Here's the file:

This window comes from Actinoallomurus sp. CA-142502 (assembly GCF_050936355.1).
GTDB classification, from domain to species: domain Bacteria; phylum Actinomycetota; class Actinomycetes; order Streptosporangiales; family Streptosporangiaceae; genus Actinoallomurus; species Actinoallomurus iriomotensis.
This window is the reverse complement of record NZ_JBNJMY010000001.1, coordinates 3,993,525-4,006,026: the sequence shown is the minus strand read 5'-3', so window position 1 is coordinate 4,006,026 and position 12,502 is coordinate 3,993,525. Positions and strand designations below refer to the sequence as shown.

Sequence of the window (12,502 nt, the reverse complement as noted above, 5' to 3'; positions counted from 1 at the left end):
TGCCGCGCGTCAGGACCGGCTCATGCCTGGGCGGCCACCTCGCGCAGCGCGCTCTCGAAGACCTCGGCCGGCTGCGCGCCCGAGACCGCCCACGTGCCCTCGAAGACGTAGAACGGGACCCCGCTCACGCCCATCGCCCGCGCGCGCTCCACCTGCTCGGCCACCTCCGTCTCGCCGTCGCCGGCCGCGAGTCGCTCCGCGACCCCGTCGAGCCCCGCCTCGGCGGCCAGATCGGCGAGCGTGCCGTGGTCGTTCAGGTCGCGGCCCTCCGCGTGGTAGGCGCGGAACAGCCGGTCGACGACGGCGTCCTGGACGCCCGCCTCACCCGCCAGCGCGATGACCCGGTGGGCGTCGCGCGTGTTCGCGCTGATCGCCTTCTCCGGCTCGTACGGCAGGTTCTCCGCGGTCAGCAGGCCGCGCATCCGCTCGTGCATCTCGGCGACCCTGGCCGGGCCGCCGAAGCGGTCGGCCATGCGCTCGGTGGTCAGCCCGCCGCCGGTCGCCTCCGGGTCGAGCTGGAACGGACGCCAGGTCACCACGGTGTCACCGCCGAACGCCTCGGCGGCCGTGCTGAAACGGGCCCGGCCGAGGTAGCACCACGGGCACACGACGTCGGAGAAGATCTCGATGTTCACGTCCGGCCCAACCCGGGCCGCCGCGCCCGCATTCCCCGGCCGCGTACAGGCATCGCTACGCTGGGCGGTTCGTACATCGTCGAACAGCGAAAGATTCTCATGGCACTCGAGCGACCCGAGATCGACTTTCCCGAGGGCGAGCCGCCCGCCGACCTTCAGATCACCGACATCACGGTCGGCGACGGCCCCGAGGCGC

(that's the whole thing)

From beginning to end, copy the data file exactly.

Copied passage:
This window comes from Actinoallomurus sp. CA-142502 (assembly GCF_050936355.1).
GTDB classification, from domain to species: domain Bacteria; phylum Actinomycetota; class Actinomycetes; order Streptosporangiales; family Streptosporangiaceae; genus Actinoallomurus; species Actinoallomurus iriomotensis.
This window is the reverse complement of record NZ_JBNJMY010000001.1, coordinates 3,993,525-4,006,026: the sequence shown is the minus strand read 5'-3', so window position 1 is coordinate 4,006,026 and position 12,502 is coordinate 3,993,525. Positions and strand designations below refer to the sequence as shown.

Sequence of the window (12,502 nt, the reverse complement as noted above, 5' to 3'; positions counted from 1 at the left end):
TGCCGCGCGTCAGGACCGGCTCATGCCTGGGCGGCCACCTCGCGCAGCGCGCTCTCGAAGACCTCGGCCGGCTGCGCGCCCGAGACCGCCCACGTGCCCTCGAAGACGTAGAACGGGACCCCGCTCACGCCCATCGCCCGCGCGCGCTCCACCTGCTCGGCCACCTCCGTCTCGCCGTCGCCGGCCGCGAGTCGCTCCGCGACCCCGTCGAGCCCCGCCTCGGCGGCCAGATCGGCGAGCGTGCCGTGGTCGTTCAGGTCGCGGCCCTCCGCGTGGTAGGCGCGGAACAGCCGGTCGACGACGGCGTCCTGGACGCCCGCCTCACCCGCCAGCGCGATGACCCGGTGGGCGTCGCGCGTGTTCGCGCTGATCGCCTTCTCCGGCTCGTACGGCAGGTTCTCCGCGGTCAGCAGGCCGCGCATCCGCTCGTGCATCTCGGCGACCCTGGCCGGGCCGCCGAAGCGGTCGGCCATGCGCTCGGTGGTCAGCCCGCCGCCGGTCGCCTCCGGGTCGAGCTGGAACGGACGCCAGGTCACCACGGTGTCACCGCCGAACGCCTCGGCGGCCGTGCTGAAACGGGCCCGGCCGAGGTAGCACCACGGGCACACGACGTCGGAGAAGATCTCGATGTTCACGTCCGGCCCAACCCGGGCCGCCGCGCCCGCATTCCCCGGCCGCGTACAGGCATCGCTACGCTGGGCGGTTCGTACATCGTCGAACAGCGAAAGATTCTCATGGCACTCGAGCGACCCGAGATCGACTTTCCCGAGGGCGAGCCGCCCGCCGACCTTCAGATCACCGACATCACGGTCGGCGACGGCCCCGAGGCGC